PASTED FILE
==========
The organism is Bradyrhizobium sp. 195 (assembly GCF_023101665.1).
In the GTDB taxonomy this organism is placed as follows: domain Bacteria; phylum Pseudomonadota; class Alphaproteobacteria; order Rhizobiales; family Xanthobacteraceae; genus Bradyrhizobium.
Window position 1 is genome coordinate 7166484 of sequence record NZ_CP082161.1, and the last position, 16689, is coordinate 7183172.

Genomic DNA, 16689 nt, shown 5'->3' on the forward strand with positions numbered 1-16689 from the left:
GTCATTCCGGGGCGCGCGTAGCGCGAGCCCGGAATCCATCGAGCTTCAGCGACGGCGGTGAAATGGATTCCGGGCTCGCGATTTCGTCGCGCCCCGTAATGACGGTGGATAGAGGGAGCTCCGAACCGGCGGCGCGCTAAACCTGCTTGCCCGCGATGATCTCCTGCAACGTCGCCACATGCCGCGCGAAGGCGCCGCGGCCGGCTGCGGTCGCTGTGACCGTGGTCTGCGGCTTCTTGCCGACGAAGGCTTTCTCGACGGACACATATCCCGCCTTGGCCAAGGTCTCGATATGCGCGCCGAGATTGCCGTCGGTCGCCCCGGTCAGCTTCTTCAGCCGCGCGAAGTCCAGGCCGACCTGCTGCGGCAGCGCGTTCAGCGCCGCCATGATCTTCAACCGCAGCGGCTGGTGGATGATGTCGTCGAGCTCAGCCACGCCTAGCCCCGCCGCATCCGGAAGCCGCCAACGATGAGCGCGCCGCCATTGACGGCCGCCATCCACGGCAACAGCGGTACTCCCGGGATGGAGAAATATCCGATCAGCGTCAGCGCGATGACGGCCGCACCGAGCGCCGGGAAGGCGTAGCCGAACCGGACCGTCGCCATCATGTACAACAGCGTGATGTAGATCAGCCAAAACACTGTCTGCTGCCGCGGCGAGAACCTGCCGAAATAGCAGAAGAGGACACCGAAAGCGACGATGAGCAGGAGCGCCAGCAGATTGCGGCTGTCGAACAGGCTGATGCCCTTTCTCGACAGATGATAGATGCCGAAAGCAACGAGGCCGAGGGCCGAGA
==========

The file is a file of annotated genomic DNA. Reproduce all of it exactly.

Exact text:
The organism is Bradyrhizobium sp. 195 (assembly GCF_023101665.1).
In the GTDB taxonomy this organism is placed as follows: domain Bacteria; phylum Pseudomonadota; class Alphaproteobacteria; order Rhizobiales; family Xanthobacteraceae; genus Bradyrhizobium.
Window position 1 is genome coordinate 7166484 of sequence record NZ_CP082161.1, and the last position, 16689, is coordinate 7183172.

Genomic DNA, 16689 nt, shown 5'->3' on the forward strand with positions numbered 1-16689 from the left:
GTCATTCCGGGGCGCGCGTAGCGCGAGCCCGGAATCCATCGAGCTTCAGCGACGGCGGTGAAATGGATTCCGGGCTCGCGATTTCGTCGCGCCCCGTAATGACGGTGGATAGAGGGAGCTCCGAACCGGCGGCGCGCTAAACCTGCTTGCCCGCGATGATCTCCTGCAACGTCGCCACATGCCGCGCGAAGGCGCCGCGGCCGGCTGCGGTCGCTGTGACCGTGGTCTGCGGCTTCTTGCCGACGAAGGCTTTCTCGACGGACACATATCCCGCCTTGGCCAAGGTCTCGATATGCGCGCCGAGATTGCCGTCGGTCGCCCCGGTCAGCTTCTTCAGCCGCGCGAAGTCCAGGCCGACCTGCTGCGGCAGCGCGTTCAGCGCCGCCATGATCTTCAACCGCAGCGGCTGGTGGATGATGTCGTCGAGCTCAGCCACGCCTAGCCCCGCCGCATCCGGAAGCCGCCAACGATGAGCGCGCCGCCATTGACGGCCGCCATCCACGGCAACAGCGGTACTCCCGGGATGGAGAAATATCCGATCAGCGTCAGCGCGATGACGGCCGCACCGAGCGCCGGGAAGGCGTAGCCGAACCGGACCGTCGCCATCATGTACAACAGCGTGATGTAGATCAGCCAAAACACTGTCTGCTGCCGCGGCGAGAACCTGCCGAAATAGCAGAAGAGGACACCGAAAGCGACGATGAGCAGGAGCGCCAGCAGATTGCGGCTGTCGAACAGGCTGATGCCCTTTCTCGACAGATGATAGATGCCGAAAGCAACGAGGCCGAGGGCCGAGA